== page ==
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    That lake winter killed this year as the aerator broke down.... they just recently replanted with fingerlings (triploid brookies I believe). Its sad... my first fish on that lake three years ago was a 22" tiger and I remember late spring evenings when the bigger fish would be all over chiros in the shallow water... I hope it comes back.
     
  8. Scott Salzer

    Scott Salzer previously micro brew

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    Too bad on the winter kill. I hope it comes back too. I couldn't get the big fish to the neat last year, and I had my chances.
     
  9. Roper

    Roper Idiot Savant

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    Bob said there are 1,000 triploid brookies in there, 3-6 inches. I did notice the aerator pad was missing...

    I wonder what the survival rate will be for the trips...?
     
  10. m.albrecht@comcast.net

    m.albrecht@comcast.net Member

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    I love that lake as well. I noticed two years ago that the wind mill that powered the aerator was missing. Is there plans to put it back or are they using a different method?
     
  11. dflett68

    dflett68 Active Member

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    this is a question for the guys who understand these things better than i do: if the lake requires an aerator to maintain a livable oxygen level, and there was a kill cause it's broken down, and roper's comment made it sound like it's still not there/functioning, and if i'm not mistaken brookies require perhaps more dissolved oxygen than most other species....why restock it again without the aerator back in order?
     
  12. dbk

    dbk Active Member

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    My presumption is there are plans to get it up and running again.... the fish will not survive without it running. I was told that it was not checked during the winter months and at some point it broke down and nobody discovered it until it was too late and the fish all died... Whatever happened, its clear they need to get it working again or this will just repeat itself again.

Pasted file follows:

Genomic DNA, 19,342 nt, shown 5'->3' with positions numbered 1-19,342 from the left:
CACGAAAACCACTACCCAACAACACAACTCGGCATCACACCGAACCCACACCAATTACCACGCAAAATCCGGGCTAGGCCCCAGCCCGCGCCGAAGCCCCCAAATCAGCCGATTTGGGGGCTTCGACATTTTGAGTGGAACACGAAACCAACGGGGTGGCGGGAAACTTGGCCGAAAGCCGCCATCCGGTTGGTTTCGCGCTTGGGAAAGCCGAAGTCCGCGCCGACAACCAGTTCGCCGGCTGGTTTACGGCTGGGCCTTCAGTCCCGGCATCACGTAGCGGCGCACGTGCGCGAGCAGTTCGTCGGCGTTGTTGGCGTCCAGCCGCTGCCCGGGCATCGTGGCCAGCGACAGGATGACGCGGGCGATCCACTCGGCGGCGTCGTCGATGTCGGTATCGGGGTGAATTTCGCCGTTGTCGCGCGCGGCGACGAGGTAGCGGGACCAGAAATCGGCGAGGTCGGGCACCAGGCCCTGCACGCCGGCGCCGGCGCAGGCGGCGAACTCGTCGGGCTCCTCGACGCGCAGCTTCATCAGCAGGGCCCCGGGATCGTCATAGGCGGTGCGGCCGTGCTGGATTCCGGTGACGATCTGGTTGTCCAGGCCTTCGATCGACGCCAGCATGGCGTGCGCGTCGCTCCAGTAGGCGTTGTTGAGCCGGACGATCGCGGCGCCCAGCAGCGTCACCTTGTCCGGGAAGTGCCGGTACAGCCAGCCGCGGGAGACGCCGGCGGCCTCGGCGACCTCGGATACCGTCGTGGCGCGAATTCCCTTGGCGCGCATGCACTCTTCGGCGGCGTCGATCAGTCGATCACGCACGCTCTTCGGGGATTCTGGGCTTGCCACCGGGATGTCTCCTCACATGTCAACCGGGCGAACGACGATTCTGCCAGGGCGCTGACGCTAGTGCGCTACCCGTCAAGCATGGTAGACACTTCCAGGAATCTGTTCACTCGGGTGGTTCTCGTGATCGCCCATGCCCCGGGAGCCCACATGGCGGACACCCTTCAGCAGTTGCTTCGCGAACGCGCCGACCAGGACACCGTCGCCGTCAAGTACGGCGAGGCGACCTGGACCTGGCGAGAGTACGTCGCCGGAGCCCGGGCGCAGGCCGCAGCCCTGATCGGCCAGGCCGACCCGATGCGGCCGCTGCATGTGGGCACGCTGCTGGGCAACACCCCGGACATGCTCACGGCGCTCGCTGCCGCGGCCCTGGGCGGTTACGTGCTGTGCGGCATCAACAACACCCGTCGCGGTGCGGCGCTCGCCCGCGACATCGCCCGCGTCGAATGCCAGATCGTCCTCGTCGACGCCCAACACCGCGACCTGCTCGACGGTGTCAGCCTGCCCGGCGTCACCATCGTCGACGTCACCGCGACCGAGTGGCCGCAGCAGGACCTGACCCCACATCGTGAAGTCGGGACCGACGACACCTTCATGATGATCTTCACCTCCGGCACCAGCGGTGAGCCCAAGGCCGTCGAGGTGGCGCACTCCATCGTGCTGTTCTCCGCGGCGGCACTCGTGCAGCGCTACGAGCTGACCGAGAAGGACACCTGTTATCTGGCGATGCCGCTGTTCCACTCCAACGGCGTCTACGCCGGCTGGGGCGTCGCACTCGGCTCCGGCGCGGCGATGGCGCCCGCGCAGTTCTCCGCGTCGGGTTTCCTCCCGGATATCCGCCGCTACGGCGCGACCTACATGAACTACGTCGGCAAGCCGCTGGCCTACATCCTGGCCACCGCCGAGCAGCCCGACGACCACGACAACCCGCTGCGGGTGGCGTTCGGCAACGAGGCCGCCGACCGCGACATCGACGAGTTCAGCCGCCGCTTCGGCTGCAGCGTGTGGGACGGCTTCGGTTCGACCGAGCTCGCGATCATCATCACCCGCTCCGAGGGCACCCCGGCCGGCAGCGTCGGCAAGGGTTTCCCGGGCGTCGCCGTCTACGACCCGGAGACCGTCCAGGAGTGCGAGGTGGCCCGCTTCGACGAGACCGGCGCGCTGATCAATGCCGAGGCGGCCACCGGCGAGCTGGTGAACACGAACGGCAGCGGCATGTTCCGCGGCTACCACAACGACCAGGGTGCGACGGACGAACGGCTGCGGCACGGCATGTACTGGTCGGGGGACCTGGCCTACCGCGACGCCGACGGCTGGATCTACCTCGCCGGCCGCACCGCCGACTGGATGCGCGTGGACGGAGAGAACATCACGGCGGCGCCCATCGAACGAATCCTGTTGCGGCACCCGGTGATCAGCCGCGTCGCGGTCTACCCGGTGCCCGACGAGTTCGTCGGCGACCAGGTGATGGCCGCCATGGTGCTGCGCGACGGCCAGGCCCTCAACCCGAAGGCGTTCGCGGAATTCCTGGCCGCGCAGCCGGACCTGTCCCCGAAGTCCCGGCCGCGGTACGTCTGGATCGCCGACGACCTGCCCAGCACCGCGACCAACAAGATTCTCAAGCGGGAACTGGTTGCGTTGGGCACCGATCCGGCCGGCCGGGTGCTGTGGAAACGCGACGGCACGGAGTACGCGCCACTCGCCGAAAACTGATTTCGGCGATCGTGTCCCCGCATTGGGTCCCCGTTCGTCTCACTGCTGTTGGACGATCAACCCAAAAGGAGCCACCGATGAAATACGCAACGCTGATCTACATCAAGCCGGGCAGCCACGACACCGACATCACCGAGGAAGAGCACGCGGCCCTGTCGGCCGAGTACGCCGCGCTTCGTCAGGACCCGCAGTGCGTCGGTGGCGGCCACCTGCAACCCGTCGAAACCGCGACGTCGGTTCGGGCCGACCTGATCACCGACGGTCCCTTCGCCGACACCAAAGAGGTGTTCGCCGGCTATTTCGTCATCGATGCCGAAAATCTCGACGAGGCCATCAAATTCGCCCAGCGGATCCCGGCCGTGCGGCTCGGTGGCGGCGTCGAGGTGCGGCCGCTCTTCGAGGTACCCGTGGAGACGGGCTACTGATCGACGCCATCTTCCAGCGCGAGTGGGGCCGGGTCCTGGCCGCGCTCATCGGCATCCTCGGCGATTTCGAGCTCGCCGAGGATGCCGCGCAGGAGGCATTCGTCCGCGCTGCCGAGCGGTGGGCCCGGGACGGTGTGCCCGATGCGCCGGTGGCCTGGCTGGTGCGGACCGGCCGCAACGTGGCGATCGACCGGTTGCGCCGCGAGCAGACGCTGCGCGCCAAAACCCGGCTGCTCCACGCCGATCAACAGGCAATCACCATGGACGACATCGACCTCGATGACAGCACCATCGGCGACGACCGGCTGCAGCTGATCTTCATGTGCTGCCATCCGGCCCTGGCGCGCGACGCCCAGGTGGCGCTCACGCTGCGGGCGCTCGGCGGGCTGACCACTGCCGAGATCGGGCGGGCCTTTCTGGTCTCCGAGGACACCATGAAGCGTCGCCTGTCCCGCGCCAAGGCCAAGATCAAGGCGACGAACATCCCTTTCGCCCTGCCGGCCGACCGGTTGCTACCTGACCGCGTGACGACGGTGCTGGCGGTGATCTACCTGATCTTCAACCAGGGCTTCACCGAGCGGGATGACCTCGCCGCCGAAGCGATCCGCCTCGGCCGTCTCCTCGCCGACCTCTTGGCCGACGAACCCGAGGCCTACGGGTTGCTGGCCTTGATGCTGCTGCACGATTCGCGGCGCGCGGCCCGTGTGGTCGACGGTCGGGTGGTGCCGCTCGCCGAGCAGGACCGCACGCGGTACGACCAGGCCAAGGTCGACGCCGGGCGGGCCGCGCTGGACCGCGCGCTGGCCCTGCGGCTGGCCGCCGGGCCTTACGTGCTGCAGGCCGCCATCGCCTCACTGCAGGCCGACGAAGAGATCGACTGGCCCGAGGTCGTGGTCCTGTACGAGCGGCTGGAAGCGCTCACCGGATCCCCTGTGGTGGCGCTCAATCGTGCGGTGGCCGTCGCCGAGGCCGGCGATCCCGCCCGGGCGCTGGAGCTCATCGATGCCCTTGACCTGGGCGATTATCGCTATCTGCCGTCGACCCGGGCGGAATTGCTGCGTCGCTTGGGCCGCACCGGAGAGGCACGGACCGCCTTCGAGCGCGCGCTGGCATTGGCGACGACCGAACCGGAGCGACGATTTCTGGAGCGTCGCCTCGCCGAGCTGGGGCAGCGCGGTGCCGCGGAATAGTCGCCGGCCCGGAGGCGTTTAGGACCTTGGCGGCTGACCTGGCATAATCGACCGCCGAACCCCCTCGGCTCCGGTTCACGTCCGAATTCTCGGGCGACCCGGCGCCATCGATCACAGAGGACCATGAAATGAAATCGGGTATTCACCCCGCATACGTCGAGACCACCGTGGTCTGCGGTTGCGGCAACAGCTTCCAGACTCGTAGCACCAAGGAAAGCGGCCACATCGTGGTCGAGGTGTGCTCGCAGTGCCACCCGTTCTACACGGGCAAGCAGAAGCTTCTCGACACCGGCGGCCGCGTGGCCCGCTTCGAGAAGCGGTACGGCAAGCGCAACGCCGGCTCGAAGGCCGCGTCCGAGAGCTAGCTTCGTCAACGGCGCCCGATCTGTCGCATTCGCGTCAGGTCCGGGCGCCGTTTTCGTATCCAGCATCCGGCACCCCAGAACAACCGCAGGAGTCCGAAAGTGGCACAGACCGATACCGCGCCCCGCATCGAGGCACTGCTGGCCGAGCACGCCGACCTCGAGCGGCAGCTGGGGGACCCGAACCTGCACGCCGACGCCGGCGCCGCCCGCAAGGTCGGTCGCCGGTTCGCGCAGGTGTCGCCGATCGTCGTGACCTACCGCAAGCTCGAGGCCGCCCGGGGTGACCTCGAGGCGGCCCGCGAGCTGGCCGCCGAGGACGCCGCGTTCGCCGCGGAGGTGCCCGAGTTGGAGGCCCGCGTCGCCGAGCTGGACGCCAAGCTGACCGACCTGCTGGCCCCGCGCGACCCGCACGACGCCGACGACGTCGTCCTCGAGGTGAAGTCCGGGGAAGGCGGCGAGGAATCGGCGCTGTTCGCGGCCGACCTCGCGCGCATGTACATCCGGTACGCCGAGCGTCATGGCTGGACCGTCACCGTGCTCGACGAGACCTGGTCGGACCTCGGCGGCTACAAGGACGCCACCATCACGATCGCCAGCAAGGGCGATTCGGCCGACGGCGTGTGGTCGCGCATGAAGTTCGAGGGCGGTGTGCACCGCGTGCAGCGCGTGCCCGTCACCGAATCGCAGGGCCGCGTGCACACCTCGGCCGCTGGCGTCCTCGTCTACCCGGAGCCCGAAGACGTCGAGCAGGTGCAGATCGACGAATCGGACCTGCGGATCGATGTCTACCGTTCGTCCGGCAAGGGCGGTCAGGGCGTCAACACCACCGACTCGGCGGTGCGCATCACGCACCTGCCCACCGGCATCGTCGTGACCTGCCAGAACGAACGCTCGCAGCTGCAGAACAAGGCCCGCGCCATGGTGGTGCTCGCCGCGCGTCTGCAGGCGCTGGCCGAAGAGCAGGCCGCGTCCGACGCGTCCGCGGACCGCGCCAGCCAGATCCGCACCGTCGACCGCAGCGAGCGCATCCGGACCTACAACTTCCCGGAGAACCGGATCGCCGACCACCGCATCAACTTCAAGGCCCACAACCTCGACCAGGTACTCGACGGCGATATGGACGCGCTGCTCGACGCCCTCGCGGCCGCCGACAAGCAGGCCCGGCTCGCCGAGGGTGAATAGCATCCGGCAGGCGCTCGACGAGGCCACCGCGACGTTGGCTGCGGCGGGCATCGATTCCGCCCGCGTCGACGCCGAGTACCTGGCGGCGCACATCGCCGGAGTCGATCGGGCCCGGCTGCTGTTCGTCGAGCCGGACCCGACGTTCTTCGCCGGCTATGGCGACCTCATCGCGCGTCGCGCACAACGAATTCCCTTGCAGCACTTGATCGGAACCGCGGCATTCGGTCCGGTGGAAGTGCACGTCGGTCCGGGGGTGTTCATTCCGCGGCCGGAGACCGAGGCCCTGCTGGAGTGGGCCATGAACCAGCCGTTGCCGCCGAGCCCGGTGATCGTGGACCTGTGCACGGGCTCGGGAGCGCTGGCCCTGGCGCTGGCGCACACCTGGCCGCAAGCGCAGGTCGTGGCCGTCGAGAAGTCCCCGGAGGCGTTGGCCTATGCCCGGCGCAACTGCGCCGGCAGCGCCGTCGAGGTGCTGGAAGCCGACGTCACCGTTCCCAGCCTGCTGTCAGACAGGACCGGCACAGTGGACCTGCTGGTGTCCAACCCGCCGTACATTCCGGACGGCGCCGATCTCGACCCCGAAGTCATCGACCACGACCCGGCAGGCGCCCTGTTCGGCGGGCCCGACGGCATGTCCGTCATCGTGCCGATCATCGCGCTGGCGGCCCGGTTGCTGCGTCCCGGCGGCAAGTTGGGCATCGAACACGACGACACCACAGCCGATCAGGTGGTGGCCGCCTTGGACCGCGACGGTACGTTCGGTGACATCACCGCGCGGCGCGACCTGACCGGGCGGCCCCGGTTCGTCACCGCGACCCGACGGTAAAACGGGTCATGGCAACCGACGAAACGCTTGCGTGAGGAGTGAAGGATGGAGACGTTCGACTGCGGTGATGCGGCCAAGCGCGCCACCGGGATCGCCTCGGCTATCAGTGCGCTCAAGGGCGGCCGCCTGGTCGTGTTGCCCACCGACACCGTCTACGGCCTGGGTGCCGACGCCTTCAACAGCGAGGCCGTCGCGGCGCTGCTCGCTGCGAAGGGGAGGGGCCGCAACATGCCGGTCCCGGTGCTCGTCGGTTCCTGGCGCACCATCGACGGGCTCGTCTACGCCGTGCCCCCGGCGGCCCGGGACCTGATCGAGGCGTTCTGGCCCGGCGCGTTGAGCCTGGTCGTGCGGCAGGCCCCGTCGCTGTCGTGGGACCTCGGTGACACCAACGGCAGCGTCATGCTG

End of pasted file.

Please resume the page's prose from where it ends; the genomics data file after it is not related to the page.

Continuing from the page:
13. Vladimir Steblina

    Vladimir Steblina Retired Forester...now fishing instead of working

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    Well, I can give you a Forester's perspective.

    Winter kill is dependent on the winter we have. Even on that lake it is NOT an annual thing.

    Cost of stocking fry is cheap. If the lake does not freeze out next winter you will have a good fishery until the next freeze.

    I remember a decision making class with probabilities attached, costs and rates of return. Same thing. But I suspect Bob did not do such an in-depth analysis.
     
  14. dflett68

    dflett68 Active Member

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    maybe i've misunderstood what the aerator is for in the first place. looks like i know even less than i thought i did.
     
  15. funfisher

    funfisher Fish On!

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    Just got back from Okanogan County. I was told by folks at Wannacut that they had four feet of snow on the ground last winter. Every lake we fished was as high as I have ever seen. A couple of them were disappointing and a couple were off the hook good. Nice really warm weather except for a couple of days that featured high winds. All in all a really good trip.